IT staff to the rescue
Far from being the villains, system administrators are the heroes that cover for our lack of tech knowledge
Published 19/06/2014 | 02:30
Which of the following lines reflects a view you might have articulated at some point recently?
(i) "Our IT support staff are doing a great job."
(ii) "Our IT support staff are bloody useless."
In Ireland, IT system administrators – the tech folks you call when your email doesn't work or your screen freezes – are constantly maligned. Much of the abuse is grounded in basic ignorance. It's all IT, we harumph, so why can't these clowns just fix the bloody things and stop interrupting our productive day?
Usually, we're the clowns. Usually, we're the ones who click on some (moronically) stupid link to infect the office's network, resulting in a crackdown on our basic permissions from then on.
Or we're the ones who think it's okay not to know how to use basic business email services, preferring to 'call IT' when we want to retrieve something from an archive.
And we're definitely the ones who loudly proclaim, with no sense of shame whatsoever, that we're "not tech experts" when asked why we don't know what our password for the company's document network is.
Many of us claim, with a straight face, to be part of a flourishing hi-tech economy while refusing to learn the absolute basics of modern tools.
Take day-to-day processes. Which of the following workplace processes do you regard as being the responsibility of 'IT' rather than yourself? (i) PC (ii) IT security (iii) passwords and logins (iv) file backups (v) smartphone operation (vi) email operation.
Would you say that it's all six? Really? And is it the responsibility of your wife or husband to make sure you leave the house each day dressed for work? (After all, you're not "a fashion expert".)
Here are a few other canards that Irish 'business executives' throw at IT system administrators from time to time.
1 "I asked for a new system and I've gotten nothing."
This is clearly because the IT staff are sitting around spending your allocated PC's budget on vintage cognac and Montenegrin bonbons.
It couldn't possible be because they have not been allocated the budget to buy you a new PC. And it definitely has nothing to do with senior directors deciding that the 'prudent' thing to do is to let IT systems "tick over" rather than "throwing" money at frothy things like modern new PCs.
2 "We spent a fortune on that IT contract. And it doesn't do any of this new cloud stuff."
No, because you didn't ask it to. Nor did your submit any type of intelligent query relating to oncoming 'cloud' functionality when the IT contract was at a formative stage.
You see, the flip side to "not being a tech expert" is that you go into IT contracts uninformed and frequently waste a lot of money on things you don't need.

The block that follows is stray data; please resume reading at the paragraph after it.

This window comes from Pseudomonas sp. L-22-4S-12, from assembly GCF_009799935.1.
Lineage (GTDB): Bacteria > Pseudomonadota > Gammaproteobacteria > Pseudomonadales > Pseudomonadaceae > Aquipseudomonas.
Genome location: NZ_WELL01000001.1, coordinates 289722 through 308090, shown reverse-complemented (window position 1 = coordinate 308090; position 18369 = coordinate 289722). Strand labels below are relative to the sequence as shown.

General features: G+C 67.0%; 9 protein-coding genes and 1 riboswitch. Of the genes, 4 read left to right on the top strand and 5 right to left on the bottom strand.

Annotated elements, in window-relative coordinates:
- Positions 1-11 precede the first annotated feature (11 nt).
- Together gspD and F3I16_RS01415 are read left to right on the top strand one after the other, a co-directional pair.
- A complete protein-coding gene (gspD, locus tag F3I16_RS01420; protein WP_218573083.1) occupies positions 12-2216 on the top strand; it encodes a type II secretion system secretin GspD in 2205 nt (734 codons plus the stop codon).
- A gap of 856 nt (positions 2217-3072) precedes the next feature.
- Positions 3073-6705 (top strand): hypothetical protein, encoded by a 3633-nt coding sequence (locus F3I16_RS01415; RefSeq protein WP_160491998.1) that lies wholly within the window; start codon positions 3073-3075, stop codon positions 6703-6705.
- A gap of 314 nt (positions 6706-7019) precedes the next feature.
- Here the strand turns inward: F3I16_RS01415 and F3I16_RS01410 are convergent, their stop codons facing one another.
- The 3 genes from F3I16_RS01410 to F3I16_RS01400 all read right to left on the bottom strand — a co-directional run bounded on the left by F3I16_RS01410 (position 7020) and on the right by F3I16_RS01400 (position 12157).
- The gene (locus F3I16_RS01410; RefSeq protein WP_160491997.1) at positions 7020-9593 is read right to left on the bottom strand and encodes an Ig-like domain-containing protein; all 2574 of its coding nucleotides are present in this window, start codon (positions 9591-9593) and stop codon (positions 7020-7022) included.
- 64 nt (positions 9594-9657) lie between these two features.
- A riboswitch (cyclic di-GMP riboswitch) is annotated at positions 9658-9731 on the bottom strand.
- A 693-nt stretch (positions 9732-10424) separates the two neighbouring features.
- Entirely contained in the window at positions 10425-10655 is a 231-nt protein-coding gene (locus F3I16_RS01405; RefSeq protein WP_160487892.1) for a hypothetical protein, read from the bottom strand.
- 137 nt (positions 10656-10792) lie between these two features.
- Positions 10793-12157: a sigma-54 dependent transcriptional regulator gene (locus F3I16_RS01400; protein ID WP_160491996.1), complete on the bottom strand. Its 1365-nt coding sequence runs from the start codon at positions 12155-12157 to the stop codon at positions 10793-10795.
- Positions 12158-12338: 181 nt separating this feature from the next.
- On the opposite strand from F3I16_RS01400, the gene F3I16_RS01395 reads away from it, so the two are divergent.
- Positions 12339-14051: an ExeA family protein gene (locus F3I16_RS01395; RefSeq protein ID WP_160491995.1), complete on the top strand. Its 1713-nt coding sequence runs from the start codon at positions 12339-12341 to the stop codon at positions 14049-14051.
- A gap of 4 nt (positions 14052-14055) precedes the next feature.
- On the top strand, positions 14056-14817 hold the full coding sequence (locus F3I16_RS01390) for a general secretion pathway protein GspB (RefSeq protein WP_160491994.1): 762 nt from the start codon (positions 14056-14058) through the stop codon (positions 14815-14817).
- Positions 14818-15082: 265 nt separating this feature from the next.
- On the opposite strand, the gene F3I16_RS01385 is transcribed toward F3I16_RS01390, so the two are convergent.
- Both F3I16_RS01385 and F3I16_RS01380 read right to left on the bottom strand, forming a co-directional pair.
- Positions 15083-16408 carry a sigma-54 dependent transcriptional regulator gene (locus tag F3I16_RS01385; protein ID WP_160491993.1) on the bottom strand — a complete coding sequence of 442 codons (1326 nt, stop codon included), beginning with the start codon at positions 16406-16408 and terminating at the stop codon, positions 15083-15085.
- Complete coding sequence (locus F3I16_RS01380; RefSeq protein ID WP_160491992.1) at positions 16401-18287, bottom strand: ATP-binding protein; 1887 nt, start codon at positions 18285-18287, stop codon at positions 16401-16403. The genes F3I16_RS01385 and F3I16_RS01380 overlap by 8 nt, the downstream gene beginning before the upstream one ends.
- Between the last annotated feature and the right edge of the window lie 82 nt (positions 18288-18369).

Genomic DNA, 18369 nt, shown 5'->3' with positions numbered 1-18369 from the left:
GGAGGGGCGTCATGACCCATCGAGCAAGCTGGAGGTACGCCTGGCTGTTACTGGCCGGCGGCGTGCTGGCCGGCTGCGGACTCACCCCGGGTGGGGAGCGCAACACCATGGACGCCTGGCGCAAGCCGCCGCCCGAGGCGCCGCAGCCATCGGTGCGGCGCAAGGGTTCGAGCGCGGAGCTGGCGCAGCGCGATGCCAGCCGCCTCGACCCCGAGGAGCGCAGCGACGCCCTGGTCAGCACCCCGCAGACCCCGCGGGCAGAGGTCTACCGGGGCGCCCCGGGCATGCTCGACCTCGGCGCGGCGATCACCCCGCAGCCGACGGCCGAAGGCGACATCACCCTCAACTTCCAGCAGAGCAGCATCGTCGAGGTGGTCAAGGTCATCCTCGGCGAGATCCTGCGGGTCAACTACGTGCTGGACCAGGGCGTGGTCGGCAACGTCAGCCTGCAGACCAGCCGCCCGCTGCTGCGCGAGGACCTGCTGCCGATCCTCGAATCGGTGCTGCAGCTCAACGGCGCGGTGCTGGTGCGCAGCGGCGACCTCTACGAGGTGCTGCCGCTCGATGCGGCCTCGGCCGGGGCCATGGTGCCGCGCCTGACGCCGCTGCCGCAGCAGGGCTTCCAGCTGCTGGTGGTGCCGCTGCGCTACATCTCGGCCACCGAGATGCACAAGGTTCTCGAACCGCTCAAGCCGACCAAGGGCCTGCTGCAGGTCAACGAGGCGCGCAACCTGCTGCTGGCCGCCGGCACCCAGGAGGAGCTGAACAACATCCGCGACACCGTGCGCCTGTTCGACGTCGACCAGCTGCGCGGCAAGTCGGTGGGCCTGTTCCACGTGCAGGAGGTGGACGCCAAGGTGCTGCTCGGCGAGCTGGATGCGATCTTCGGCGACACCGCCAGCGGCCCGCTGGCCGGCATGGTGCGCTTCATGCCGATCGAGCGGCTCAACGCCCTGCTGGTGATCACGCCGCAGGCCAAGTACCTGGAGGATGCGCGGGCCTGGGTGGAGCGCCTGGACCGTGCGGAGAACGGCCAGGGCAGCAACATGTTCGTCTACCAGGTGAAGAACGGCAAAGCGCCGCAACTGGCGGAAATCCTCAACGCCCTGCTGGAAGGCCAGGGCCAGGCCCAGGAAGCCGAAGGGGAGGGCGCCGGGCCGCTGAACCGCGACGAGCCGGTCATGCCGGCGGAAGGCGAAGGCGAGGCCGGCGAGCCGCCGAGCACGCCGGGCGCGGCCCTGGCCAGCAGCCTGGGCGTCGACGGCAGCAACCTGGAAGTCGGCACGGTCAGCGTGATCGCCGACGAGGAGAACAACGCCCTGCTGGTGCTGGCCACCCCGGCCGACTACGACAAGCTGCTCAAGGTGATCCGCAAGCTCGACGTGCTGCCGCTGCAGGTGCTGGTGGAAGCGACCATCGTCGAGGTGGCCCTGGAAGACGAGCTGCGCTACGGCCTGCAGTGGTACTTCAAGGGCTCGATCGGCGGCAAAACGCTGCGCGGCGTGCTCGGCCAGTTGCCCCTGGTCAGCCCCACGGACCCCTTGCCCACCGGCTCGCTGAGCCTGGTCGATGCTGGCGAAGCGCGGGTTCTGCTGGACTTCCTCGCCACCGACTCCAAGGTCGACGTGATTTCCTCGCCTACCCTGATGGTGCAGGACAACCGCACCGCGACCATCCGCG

Then you pay double at a later point when you need to 'bolt on' things that you really should have asked for in the first place.
3 "I've called IT but I can't get a response. Where are they?" Just think of IT staff as a lowly functionary placed somewhere between your personal butler and a receptionist.
They're there to serve and please you at the touch of your phone's call button. Because that's what many of us really think about system admin staff, isn't it? As our office hygienists? Gofers who are there to facilitate the real productivity heroes of the office (meaning us)? After all, what they do is simply to keep the machines working while we make the magic, right?
Wrong. Reality check: most Irish 'executives' have far more transferable 'skills' than the technical abilities that typical IT staff possess.
If you think that you are 'the talent' and your IT support guy is 'the help', you're in for a rude awakening at some point very soon.
4 "Sure it's all just IT." Is your home telly's remote control 'IT'? How about your doorbell? Or your pacemaker? Is your lunch money "finance"?
Amazingly, some still regard a Google search or a text message as being 'IT'. This mentality is often the same one that asks for things to be 'printed off' (so that they're "real").
To be fair, some IT departments, especially large corporate ones, do sometimes take on bad habits.
For example, many longtime IT system administrator staff appear to adopt an unduly hostile attitude toward 'cloud' services, probably because they cut out a lot of what they get paid to do. Many others still fervently hang on to BlackBerry and older Windows support in their companies because it's what they are comfortable with. But IT support staff are rarely villains in any piece. If you're looking for the cause of most of your IT problems, look in the mirror.